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04-05-2009, 08:03 PM   #1
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whats the difference? 1:1 vs. 1:2 macro

I just purchased a macro lense FA 100mm f3.5. I know 1:2 is inferior, but is there a big difference regarding with the image quality? Any suggestions too on how to improve the image quality. thanks.

04-05-2009, 08:13 PM   #2
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QuoteOriginally posted by metungnasi Quote
I just purchased a macro lense FA 100mm f3.5. I know 1:2 is inferior, but is there a big difference regarding with the image quality? Any suggestions too on how to improve the image quality. thanks.
1:2 isn't inferior. It has to do with magnification or how close you can get to the subject.

Larry
04-05-2009, 08:18 PM   #3
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A true "macro" lens usually has the ability to get down to 1:1 (the Bokina needs an adapter to do this).
Some companies that make regular lenses claim Macro capability for anything less than 1:4 IIRC but they can only go down to 1:2 at most...
04-05-2009, 08:41 PM   #4
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QuoteOriginally posted by larryinlc Quote
1:2 isn't inferior. It has to do with magnification or how close you can get to the subject.

Larry
Specifically, the image size for a 1:1 lens is twice the image size for a 1:2 lens.

Further, 1:1 image is formed when the lens is 2 focal lengths from the subject while a 1:2 image is formed when the lens is 3 focal lengths from the subject.

Iowa Dave

04-05-2009, 10:08 PM   #5
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Like the other posts say, the difference is in magnification. A macro lens that can do 1:1 magnification means your image can be the same size as the camera's sensor, 24mm wide. With your lens, a 24mm-wide subject can only be magnified to fill half the frame. With larger subjects or greater distances, that limitation doesn't matter. The ratio will only affect IQ if you try to crop and magnify your image in processing to get to 1:1.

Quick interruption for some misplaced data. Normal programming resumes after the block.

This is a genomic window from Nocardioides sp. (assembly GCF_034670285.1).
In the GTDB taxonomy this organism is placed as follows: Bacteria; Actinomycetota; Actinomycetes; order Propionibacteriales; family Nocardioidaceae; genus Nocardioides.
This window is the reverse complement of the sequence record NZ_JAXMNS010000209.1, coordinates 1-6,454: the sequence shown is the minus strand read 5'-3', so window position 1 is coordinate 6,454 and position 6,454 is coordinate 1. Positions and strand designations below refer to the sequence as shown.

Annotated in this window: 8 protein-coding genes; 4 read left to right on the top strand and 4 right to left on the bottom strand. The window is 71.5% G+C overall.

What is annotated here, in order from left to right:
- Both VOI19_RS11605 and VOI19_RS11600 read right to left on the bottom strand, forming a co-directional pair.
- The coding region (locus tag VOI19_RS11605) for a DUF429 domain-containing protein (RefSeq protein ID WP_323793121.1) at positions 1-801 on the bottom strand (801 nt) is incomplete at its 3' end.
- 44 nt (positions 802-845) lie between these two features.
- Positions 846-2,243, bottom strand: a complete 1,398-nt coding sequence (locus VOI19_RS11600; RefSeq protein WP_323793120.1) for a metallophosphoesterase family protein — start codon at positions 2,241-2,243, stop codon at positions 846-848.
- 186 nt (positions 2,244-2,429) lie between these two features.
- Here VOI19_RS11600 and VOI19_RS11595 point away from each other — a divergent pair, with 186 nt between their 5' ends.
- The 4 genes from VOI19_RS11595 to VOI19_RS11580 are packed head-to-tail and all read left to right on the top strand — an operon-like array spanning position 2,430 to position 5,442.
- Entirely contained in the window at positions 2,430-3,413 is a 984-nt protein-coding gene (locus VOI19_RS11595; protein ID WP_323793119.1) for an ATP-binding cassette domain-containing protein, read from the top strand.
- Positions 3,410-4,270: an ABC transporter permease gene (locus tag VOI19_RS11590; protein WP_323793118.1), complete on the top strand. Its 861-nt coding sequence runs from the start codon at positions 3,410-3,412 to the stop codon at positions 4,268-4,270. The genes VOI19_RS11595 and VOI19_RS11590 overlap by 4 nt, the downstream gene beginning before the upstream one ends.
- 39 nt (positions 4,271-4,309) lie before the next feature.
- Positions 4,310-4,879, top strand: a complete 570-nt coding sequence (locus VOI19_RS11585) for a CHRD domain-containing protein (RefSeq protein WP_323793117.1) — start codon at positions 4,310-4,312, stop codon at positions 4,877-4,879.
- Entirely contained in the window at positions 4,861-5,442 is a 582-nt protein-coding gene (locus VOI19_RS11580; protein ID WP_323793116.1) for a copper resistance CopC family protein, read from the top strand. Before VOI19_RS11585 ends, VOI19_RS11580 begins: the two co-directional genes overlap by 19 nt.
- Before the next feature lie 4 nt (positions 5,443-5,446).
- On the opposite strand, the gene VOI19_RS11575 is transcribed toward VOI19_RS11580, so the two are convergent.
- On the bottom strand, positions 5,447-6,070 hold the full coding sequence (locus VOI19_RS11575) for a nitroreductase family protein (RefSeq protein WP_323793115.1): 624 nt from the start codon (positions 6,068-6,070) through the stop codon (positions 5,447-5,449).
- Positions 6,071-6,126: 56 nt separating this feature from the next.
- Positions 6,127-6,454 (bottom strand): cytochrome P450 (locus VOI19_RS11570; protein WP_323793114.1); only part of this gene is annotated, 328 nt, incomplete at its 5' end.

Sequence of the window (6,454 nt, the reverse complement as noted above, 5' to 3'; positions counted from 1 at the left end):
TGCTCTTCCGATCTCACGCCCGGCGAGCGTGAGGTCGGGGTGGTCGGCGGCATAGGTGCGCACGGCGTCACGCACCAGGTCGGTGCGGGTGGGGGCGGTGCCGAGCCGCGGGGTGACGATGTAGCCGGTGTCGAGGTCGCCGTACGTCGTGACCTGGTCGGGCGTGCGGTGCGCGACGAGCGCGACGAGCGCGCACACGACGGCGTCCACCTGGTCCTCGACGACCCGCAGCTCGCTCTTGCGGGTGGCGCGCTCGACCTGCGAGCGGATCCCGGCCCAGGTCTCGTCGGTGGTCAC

As for increasing IQ with your lens, you want to use an aperture that gives you enough depth of field to cover the subject. Up close, that might be a pretty small aperture, like f16 or f22. Your shutter speed might end up pretty low at those apertures, so you may need to raise ISO. Try to limit camera movements as much as possible, with bracing, a tripod, macro rails, etc. A flash is useful if you have one and can get it aimed at the subject. Sometimes switching to manual focus helps.
04-05-2009, 10:31 PM   #6
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The 100/3.5 can provide very good macro results with proper technique:

-- Focus manually for magnification greater than 1:4 or so.
-- Stop down. Until it hurts. AV mode f/11-f/16 is a good place to start.
-- Do one of the following:
(1) Use a tripod if your subject isn't moving or swaying in the wind
(2) Increase the ISO until you get a shutter speed fast enough to hand-hold (ISO 800, 1/50s-1/100s)
(3) Use the built-in flash and ISO 100. The flash eliminates camera shake problems but it can give your subject a "floating in space" look. I've found with this lens (actually, the Phoenix/Cosina equivalent) I need to set +2EV exposure compensation when the barrel is fully extended.


You can use 50mm of extension tubes to get to 1:1 magnification but it's much more convenient to use a high-quality close-up lens instead. Promaster sells a close-up lens for exactly this purpose.

Link to the matched close focus adapter that came with the phoenix, cosina, and vivitar versions

Last edited by troyz; 04-06-2009 at 07:13 PM.
04-06-2009, 04:42 AM   #7
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QuoteOriginally posted by newarts Quote
Specifically, the image size for a 1:1 lens is twice the image size for a 1:2 lens.

Further, 1:1 image is formed when the lens is 2 focal lengths from the subject while a 1:2 image is formed when the lens is 3 focal lengths from the subject.

Iowa Dave
This is interesting. But I must be understanding this wrong.